There's no better way to get into the Halloween spirit than watching your classmates murder each other on stage. Not for a fight club, of course, but for the Scotch'n'Soda production of Sweeney Todd: The Demon Barber of Fleet Street.
To start, the singing and acting were wonderful. Matthew Johnson marched through his schemes with a steady glower that illustrated Sweeney Todd's deep resentment and fury. Kate Stargiotti played Mrs. Lovett with a desperate love that made me sympathetic to her plight. Their voices were clear and true, sweeping me along on their journey into a deeper and deeper darkness.
Zofia Majewski sang with a pure sweetness that reminded me of a warbling bird—fitting for Johanna's caged songbird character. Mark Tamvakis' Anthony was innocent and earnest, a second spot of light in an increasingly morbid musical. My disgust towards Judge Turpin was deep and visceral, and I applaud the actor, Julien Buron, even as I wish for the character to burn in hell. Nick Grosso was hilarious as the Beadle in both facial expression and tone of voice, and his slight finger waves towards the audience's yelled suggestions startled a laugh out of me every time. Toby Ragg's intense desire for gin was amusing and his initial innocence was sweet, making Joshua Fried's portrayal of his later madness all the more heartbreaking. Shaelynn Parker's portrayal of Lucy swung between loud rambling and solemn entreaties, a contrast that drove home how far the once-tender mother and wife had fallen. The ensemble was splendid, each actor shining and supporting in turn.
I also want to give special kudos to Quincy Eaton. He shone in the spotlight, performing his lines with all the bombastic showmanship fitting of Adolfo Pirelli. Even after Pirelli’s untimely death, he drew my attention as a background character. He jumped and contorted as a madhouse resident, seemingly embracing the minor character with a wild-eyed determination and adept physical control.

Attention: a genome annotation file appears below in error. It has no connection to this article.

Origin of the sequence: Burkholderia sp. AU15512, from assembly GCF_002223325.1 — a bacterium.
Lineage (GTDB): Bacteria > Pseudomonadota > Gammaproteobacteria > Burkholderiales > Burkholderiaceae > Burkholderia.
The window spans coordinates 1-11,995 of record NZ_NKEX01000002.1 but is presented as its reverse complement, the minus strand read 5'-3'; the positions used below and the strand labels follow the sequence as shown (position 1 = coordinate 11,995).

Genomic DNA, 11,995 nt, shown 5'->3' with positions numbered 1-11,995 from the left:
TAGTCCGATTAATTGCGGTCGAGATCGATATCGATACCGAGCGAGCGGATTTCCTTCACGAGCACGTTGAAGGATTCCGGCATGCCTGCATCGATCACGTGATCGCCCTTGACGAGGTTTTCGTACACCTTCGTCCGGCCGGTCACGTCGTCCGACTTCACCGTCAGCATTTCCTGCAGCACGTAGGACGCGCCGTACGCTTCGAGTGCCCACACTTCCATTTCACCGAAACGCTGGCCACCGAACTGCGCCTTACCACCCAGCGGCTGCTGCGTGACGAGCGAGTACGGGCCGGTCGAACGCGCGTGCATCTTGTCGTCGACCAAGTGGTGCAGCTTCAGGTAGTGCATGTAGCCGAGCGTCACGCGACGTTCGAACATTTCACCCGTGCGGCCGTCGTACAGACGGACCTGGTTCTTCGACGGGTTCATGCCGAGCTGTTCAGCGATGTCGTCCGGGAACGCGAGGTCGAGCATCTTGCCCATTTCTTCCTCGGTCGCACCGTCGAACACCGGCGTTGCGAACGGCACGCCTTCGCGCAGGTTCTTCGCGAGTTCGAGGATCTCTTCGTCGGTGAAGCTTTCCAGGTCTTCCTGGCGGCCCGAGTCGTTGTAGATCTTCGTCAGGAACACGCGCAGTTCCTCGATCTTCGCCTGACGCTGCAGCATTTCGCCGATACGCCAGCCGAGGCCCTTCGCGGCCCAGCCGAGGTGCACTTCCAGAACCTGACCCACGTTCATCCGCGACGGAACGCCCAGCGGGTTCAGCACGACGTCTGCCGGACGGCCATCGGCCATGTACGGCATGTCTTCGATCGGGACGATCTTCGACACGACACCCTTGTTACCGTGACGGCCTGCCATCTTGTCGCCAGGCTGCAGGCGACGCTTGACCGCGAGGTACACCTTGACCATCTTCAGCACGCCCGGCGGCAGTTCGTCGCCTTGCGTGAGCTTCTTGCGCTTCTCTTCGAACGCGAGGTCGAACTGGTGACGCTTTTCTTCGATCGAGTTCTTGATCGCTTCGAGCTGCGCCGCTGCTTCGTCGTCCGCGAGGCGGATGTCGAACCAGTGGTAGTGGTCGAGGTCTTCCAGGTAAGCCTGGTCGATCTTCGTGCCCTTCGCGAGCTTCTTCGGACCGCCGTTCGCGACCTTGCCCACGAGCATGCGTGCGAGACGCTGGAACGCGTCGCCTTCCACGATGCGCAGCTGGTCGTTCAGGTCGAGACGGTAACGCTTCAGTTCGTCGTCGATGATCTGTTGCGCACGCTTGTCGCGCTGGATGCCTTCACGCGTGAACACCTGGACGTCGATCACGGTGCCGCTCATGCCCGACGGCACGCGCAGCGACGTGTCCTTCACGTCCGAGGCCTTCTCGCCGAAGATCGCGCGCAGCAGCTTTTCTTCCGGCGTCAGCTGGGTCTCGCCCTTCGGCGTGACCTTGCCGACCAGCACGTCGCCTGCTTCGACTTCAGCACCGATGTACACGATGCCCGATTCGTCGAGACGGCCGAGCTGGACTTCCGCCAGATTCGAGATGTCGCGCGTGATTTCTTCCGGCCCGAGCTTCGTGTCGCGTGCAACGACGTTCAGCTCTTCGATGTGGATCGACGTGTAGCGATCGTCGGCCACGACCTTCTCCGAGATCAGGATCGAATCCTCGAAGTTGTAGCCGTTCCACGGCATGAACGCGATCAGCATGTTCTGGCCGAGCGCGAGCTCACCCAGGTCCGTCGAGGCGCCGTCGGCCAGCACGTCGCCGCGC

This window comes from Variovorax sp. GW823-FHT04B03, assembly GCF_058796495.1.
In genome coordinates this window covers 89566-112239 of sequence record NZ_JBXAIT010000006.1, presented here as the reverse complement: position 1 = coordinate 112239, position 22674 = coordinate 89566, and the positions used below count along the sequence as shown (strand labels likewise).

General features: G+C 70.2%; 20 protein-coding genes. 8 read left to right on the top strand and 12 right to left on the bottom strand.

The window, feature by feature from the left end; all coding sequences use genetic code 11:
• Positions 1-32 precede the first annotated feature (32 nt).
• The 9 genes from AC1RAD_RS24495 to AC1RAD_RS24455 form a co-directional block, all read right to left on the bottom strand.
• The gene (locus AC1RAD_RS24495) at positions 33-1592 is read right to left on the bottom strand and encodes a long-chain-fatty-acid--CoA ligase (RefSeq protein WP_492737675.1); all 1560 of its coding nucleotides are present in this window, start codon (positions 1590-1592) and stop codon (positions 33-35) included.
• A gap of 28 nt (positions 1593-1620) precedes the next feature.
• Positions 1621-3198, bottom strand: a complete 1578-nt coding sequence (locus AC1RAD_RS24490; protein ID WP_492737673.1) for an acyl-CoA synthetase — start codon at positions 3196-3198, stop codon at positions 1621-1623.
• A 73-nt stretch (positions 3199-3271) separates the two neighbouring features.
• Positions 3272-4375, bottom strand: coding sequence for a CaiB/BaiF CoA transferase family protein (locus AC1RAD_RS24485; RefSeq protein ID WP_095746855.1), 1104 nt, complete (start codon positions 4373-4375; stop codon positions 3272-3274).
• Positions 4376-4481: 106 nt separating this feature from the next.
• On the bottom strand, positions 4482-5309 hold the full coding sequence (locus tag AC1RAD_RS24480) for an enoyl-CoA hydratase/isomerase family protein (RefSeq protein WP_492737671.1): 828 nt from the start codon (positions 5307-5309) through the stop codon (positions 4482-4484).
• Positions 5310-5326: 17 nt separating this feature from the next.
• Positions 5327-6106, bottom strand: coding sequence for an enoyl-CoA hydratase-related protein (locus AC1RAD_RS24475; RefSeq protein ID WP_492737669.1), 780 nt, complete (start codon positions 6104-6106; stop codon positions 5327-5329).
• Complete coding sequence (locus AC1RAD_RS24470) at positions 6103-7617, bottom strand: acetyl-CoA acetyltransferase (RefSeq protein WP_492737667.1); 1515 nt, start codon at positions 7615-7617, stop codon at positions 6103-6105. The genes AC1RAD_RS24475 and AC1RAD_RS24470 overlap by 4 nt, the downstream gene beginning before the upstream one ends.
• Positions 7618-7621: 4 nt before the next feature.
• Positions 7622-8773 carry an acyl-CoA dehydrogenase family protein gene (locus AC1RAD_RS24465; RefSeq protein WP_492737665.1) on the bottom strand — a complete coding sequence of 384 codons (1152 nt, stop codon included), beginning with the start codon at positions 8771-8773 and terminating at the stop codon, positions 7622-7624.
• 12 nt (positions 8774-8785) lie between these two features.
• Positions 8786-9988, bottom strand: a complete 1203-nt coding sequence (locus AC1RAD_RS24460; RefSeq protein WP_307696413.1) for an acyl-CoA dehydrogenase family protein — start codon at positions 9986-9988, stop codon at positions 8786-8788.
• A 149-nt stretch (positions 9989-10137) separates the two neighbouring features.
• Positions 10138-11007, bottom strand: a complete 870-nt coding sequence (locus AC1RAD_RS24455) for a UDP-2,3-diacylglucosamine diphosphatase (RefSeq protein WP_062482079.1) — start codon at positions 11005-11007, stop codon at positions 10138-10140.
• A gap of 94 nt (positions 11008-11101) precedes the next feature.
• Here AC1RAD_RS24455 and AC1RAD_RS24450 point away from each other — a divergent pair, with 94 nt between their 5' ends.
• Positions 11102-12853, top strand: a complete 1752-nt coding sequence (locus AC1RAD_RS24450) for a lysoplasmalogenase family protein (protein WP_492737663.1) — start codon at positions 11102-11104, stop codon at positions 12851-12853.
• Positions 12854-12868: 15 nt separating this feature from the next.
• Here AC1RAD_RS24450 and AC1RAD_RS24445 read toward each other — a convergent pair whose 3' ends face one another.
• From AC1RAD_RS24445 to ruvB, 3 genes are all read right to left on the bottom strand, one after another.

Of course, I can’t place all of the attention on the actors. The musical would’ve faltered or failed without the supreme skill of the musicians. The staging was great as well, moving the characters from scene to scene with quickness and clarity. The set complemented the characters without distracting from them, and I was absolutely delighted when the first dead body fell from the chair and disappeared down an invisible hole. The sound effects were used well, as evidenced by how hard I cringed when I first heard the crunch of the meat grinder. Finally, the lighting was fantastic, from the bright spotlight that followed crooning characters to the red lights that covered the stage floor like pools of blood.
All in all, Scotch’n’Soda’s Sweeney Todd: The Demon Barber of Fleet Street was a fun and morbid romp through an eccentric plot. All the contributors did a wonderful job, and I applaud their efforts, even if I may never eat a meat pie again.